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DENR should heed calls to review dredging activities

Posted on February 27, 2023

ENVIRONMENTAL and fisherfolk’s groups have called on the Department of Environment and Natural Resources (DENR), along with the Bureau of Fisheries and Aquatic Resources (BFAR), to intervene in widespread dredging activities in the Manila Bay that the groups say are causing significant environmental damage and destroying fish stocks. Given what is known about the dredging operations, including recent revelations of illegal dredging by some Chinese contractors, the groups’ request to the DENR to impose a temporary suspension on dredging work until ongoing projects can be carefully reviewed is not only reasonable, it is an imperative.

The dredging work is being done to mine sand for several reclamation projects that are being constructed in other parts of Manila Bay. These projects have likewise been in activists’ crosshairs for their potential damage to the bay ecosystem and livelihoods, particularly since some of the work was hastily approved without public consultation during the pandemic by the previous administration. The dredging activity, however, is seen as a more immediate and destructive problem.

According to statements from Agham-Advocates of Science and Technology for the People and the Pambansang Lakas ng Kilusang Mamamalakaya ng Pilipinas (Pamalakaya) groups at the beginning of the week, the critical area of concern is along the San Nicholas Shoal, which lies offshore from the Cavite province towns of Rosario, Naic and Ternate. Dredging activity has already reportedly caused a noticeable decline in the fish population, presumably due to the degradation of water quality from stirred-up mud and sand. Fishermen in the area have also sounded the alarm over the destruction of the seabed that serves as a nursery for some fish species, which will cause an even more precipitous decline in the fish population.

The Pamalakaya group also said there have been several incidents of fishermen’s nets being snagged and destroyed by the dredging equipment.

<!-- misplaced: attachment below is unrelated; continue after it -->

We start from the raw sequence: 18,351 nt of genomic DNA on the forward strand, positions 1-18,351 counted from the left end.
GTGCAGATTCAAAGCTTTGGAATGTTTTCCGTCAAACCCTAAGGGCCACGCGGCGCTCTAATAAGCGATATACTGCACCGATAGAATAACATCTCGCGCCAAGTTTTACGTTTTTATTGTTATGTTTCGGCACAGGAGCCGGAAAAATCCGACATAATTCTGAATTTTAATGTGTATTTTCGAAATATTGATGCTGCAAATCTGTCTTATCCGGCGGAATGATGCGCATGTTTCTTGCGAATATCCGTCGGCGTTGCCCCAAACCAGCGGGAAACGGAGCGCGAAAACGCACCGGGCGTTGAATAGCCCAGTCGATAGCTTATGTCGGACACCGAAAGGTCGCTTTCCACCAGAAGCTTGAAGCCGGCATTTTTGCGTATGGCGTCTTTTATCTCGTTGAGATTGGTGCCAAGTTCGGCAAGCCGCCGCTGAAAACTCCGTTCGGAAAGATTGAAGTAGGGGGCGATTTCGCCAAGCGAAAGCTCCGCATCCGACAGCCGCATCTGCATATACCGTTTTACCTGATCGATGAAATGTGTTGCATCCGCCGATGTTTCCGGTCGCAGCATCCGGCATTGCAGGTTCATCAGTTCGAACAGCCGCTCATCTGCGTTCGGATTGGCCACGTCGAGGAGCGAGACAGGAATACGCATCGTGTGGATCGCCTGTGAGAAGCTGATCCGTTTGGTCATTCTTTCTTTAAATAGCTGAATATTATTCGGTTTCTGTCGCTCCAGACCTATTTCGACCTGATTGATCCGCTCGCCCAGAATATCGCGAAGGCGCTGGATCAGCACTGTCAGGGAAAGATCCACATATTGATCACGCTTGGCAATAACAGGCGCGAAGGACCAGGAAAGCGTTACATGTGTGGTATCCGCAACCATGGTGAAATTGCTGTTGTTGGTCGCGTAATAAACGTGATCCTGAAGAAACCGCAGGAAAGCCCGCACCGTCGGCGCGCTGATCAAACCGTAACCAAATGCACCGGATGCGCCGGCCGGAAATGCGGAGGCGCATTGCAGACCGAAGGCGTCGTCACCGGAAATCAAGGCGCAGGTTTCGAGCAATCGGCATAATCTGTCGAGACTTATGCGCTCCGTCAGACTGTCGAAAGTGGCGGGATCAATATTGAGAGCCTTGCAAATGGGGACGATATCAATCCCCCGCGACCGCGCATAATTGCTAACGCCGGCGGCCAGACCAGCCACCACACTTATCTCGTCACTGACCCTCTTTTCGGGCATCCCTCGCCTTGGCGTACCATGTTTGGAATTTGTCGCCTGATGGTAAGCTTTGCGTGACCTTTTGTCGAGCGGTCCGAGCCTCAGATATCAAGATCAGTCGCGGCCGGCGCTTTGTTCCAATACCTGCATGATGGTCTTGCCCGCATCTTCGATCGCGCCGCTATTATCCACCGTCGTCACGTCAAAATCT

The concerned groups reported that they had sent formal letters to both the DENR and BFAR requesting a dialogue to air their concerns, and recommending that the DENR impose a temporary halt to all reclamation-related dredging activity in Manila Bay until the various projects could be reviewed and the complaints properly addressed. Spokesmen for the groups told the media that they had hoped the requesting meetings could have been held this past week, but as of Friday it did not appear that either agency had even acknowledged receipt of the letters, let alone make any arrangements to hear the complaints.

While any dialogue should certainly include all the parties concerned — the developers and contractors carrying out the dredging and reclamation work as well as the affected communities — there is ample justification for the DENR to do exactly what the groups have recommended, which is to halt the dredging activity until matters can be satisfactorily resolved. At about the same time the groups were attempting to reach out to the DENR and BFAR, it was disclosed to the public that several Chinese vessels, evidently contractors for the ongoing reclamation projects, had been identified by the National Coast Watch Center as being engaged in “suspicious activities” and “operating outside their approved areas of operation.”

If these vessels were able to operate illegally for a period of time, it is a near-certainty that there is other unauthorized or reckless dredging activity being carried out. The costs of a temporary suspension of operations pales in comparison to the costs of the potential long-term damage if illicit or destructive dredging is allowed to continue. As for the ongoing reclamation projects, they need not necessarily stop if dredging is temporarily halted, but will simply have to find an alternative source of materials while the dredging issues are being resolved.

How those might be resolved will have to be worked out by the various stakeholders and the relevant agencies, but solutions should be available. For example, a satisfactory fix may be as simple as moving dredging operations to areas where the impacts will not be as severe, or combining dredging operations for construction materials with dredging done for flood control purposes and maintenance of navigation channels.


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